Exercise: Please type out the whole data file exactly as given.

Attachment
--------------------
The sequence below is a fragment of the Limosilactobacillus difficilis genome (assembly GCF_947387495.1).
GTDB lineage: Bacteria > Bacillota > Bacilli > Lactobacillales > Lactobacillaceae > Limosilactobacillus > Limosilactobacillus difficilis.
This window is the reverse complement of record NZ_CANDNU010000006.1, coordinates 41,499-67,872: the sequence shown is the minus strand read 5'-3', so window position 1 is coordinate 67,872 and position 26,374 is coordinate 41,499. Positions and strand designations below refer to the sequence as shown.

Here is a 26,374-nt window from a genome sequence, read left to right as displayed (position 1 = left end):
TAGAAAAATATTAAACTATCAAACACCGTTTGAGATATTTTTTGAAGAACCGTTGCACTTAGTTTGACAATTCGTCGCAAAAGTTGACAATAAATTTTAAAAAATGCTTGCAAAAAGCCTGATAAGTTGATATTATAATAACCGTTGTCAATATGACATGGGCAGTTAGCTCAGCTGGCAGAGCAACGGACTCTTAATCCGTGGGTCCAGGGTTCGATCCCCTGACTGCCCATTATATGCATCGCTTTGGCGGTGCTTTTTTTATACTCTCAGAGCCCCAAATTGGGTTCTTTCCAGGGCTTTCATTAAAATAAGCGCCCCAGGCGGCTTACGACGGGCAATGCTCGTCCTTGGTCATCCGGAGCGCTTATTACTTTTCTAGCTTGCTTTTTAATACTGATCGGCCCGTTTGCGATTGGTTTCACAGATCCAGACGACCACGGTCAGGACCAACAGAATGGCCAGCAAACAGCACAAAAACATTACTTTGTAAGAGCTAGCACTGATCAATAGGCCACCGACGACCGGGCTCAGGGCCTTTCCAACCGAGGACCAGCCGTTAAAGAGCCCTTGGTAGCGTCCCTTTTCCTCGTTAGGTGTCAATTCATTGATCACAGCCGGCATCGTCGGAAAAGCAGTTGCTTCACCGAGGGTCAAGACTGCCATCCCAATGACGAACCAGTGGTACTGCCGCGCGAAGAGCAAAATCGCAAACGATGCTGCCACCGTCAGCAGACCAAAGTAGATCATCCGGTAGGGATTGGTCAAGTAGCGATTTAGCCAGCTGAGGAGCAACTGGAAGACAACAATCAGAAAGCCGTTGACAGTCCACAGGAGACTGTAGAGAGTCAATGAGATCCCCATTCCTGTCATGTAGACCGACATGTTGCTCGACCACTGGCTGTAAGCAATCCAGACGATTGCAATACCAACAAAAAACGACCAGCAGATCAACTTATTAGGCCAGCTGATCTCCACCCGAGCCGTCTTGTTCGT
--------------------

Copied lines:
The sequence below is a fragment of the Limosilactobacillus difficilis genome (assembly GCF_947387495.1).
GTDB lineage: Bacteria > Bacillota > Bacilli > Lactobacillales > Lactobacillaceae > Limosilactobacillus > Limosilactobacillus difficilis.
This window is the reverse complement of record NZ_CANDNU010000006.1, coordinates 41,499-67,872: the sequence shown is the minus strand read 5'-3', so window position 1 is coordinate 67,872 and position 26,374 is coordinate 41,499. Positions and strand designations below refer to the sequence as shown.

Here is a 26,374-nt window from a genome sequence, read left to right as displayed (position 1 = left end):
TAGAAAAATATTAAACTATCAAACACCGTTTGAGATATTTTTTGAAGAACCGTTGCACTTAGTTTGACAATTCGTCGCAAAAGTTGACAATAAATTTTAAAAAATGCTTGCAAAAAGCCTGATAAGTTGATATTATAATAACCGTTGTCAATATGACATGGGCAGTTAGCTCAGCTGGCAGAGCAACGGACTCTTAATCCGTGGGTCCAGGGTTCGATCCCCTGACTGCCCATTATATGCATCGCTTTGGCGGTGCTTTTTTTATACTCTCAGAGCCCCAAATTGGGTTCTTTCCAGGGCTTTCATTAAAATAAGCGCCCCAGGCGGCTTACGACGGGCAATGCTCGTCCTTGGTCATCCGGAGCGCTTATTACTTTTCTAGCTTGCTTTTTAATACTGATCGGCCCGTTTGCGATTGGTTTCACAGATCCAGACGACCACGGTCAGGACCAACAGAATGGCCAGCAAACAGCACAAAAACATTACTTTGTAAGAGCTAGCACTGATCAATAGGCCACCGACGACCGGGCTCAGGGCCTTTCCAACCGAGGACCAGCCGTTAAAGAGCCCTTGGTAGCGTCCCTTTTCCTCGTTAGGTGTCAATTCATTGATCACAGCCGGCATCGTCGGAAAAGCAGTTGCTTCACCGAGGGTCAAGACTGCCATCCCAATGACGAACCAGTGGTACTGCCGCGCGAAGAGCAAAATCGCAAACGATGCTGCCACCGTCAGCAGACCAAAGTAGATCATCCGGTAGGGATTGGTCAAGTAGCGATTTAGCCAGCTGAGGAGCAACTGGAAGACAACAATCAGAAAGCCGTTGACAGTCCACAGGAGACTGTAGAGAGTCAATGAGATCCCCATTCCTGTCATGTAGACCGACATGTTGCTCGACCACTGGCTGTAAGCAATCCAGACGATTGCAATACCAACAAAAAACGACCAGCAGATCAACTTATTAGGCCAGCTGATCTCCACCCGAGCCGTCTTGTTCGT